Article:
First, make sure you have PHP 5.1.0 or greater installed. The PHP API is used in production on UNIX, Linux and Windows servers in Apache, lighttpd, NGINX

with FastCGI, IIS and HipHop for PHP, although it should run in any environment that supports PHP 5.1.

  • Download the new WURFL API package.
  • Unpack it in any directory that your PHP-enabled web server can access.

There is a usage example included with the PHP API in the examples/demo folder. The file examples/demo/index.php demonstrates how you can use the API to display the capabilities of a visiting device. The include_once statement in the beginning of the file is used to load the configuration script:


include_once './inc/wurfl_config_standard.php';

That script is used to initialize the WURFL PHP API and detect the visiting device. By default, the demo uses standard PHP classes for configuration (previously XML files were default). If you prefer to use the XML configuration, please include ./inc/wurfl_config_xml.php instead.

Here is the default configuration file (shortened for brevity):


$wurflDir = dirname(__FILE__) . '/../../../WURFL';

$resourcesDir = dirname(__FILE__) . '/../../resources';

require_once $wurflDir.'/Application.php';

$persistenceDir = $resourcesDir.'/storage/persistence';

$cacheDir = $resourcesDir.'/storage/cache';

// Create WURFL Configuration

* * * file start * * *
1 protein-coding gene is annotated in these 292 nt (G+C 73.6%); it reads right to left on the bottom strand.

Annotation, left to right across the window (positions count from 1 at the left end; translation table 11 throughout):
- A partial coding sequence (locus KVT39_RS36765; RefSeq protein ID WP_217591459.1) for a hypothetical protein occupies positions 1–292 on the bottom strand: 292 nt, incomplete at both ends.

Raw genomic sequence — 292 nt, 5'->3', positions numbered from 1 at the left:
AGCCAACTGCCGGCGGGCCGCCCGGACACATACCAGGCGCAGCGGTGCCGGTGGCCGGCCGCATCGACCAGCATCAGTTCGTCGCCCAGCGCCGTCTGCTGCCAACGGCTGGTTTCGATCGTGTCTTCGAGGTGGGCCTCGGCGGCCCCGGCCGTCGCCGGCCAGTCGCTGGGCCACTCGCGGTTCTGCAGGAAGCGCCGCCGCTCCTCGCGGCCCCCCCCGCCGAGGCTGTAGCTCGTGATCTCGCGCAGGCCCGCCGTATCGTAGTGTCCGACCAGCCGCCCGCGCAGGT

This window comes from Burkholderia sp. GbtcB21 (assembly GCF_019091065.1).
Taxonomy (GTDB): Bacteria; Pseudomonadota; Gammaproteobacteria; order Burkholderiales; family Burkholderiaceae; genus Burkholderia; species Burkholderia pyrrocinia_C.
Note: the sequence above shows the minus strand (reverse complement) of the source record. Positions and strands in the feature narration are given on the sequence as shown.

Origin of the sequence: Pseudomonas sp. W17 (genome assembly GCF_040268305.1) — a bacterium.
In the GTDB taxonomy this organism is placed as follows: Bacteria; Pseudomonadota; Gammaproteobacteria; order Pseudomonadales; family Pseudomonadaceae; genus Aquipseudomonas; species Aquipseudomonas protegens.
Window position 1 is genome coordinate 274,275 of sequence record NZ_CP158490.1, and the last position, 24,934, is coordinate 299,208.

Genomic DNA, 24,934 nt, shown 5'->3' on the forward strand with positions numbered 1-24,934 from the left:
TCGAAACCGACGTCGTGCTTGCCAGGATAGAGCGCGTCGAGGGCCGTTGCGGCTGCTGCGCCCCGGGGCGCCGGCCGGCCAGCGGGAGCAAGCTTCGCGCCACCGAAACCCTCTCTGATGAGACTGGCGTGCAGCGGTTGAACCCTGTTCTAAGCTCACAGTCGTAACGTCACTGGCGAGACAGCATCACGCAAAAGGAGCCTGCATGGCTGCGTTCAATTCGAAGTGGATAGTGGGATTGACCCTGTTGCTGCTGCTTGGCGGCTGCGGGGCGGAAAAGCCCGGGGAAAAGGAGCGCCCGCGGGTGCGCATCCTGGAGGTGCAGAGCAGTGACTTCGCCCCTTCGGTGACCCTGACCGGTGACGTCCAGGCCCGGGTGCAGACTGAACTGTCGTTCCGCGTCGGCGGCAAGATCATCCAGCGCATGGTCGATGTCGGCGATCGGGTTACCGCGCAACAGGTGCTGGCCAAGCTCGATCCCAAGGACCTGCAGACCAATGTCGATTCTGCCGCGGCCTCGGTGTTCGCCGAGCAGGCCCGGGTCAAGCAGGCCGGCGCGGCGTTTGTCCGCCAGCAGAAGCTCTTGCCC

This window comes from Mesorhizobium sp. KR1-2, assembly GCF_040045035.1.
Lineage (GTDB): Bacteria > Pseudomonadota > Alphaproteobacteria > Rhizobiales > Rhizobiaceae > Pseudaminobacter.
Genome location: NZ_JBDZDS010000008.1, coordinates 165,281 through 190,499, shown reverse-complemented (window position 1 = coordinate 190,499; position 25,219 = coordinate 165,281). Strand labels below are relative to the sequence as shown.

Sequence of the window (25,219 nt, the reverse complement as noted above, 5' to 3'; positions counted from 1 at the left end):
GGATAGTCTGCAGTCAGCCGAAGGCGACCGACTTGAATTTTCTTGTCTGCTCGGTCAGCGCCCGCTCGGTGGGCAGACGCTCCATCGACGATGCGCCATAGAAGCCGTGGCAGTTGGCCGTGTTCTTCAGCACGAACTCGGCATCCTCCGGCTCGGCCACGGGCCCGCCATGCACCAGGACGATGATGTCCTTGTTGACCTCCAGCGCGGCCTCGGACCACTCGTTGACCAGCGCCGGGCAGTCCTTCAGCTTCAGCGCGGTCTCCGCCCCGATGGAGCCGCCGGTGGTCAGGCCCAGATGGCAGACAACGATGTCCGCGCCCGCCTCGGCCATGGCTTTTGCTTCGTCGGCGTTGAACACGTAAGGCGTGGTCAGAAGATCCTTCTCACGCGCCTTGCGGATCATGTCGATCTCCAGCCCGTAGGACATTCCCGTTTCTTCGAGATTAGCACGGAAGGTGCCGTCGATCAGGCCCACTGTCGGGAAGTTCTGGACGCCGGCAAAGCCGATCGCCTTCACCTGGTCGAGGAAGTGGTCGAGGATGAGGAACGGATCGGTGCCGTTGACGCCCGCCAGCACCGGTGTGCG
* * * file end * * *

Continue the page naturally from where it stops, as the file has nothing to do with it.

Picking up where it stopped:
$wurflConfig = new WURFL_Configuration_InMemoryConfig();

// Set location of the WURFL File


// Set the match mode for the API ('performance' or 'accuracy')


// Setup WURFL Persistence

$wurflConfig->persistence('file', array('dir' => $persistenceDir));

// Setup Caching

$wurflConfig->cache('file', array('dir' => $cacheDir, 'expiration' => 36000));

// Create a WURFL Manager Factory from the WURFL Configuration

$wurflManagerFactory = new WURFL_WURFLManagerFactory($wurflConfig);

// Create a WURFL Manager

/* @var $wurflManager WURFL_WURFLManager */

$wurflManager = $wurflManagerFactory->create();

You can see from the configuration that the name of the WURFL File, the Match Mode and the Persistence and Caching options are set, then a WURFL Manager is created, which will be used to query for device capabilities.

What does this stuff mean?
  • WURFL File: this XML file (zipped by default) contains the raw device information that is used by the API.
  • Match Mode: There are two modes: performance and accuracy. The main difference is in the way that desktop web browsers are detected. In performance mode, most desktop web browsers will be detected as a generic web browser, and no attempt will be made to further identify them.
  • Persistence: The WURFL data is stored in the Persistence Provider. The recommended setting for this is file (filesystem-based storage).
  • Cache: The cache is used to store user agents that are detected by the API. If this is set to memcache or apc, it will also be used to cache data that would normally come from the Persistence provider.

Since the default configuration uses the file system for both Persistence and Caching, you’ll need to make sure your webserver can write to theresources/storage/persistence and resources/storage/cache directories.

If you’ve used WURFL in the past, you may have noticed something missing: web_browsers_patch.xml. As of WURFL 2.3.1, there is no need to include the web patch, as it has been merged into the main WURFL file.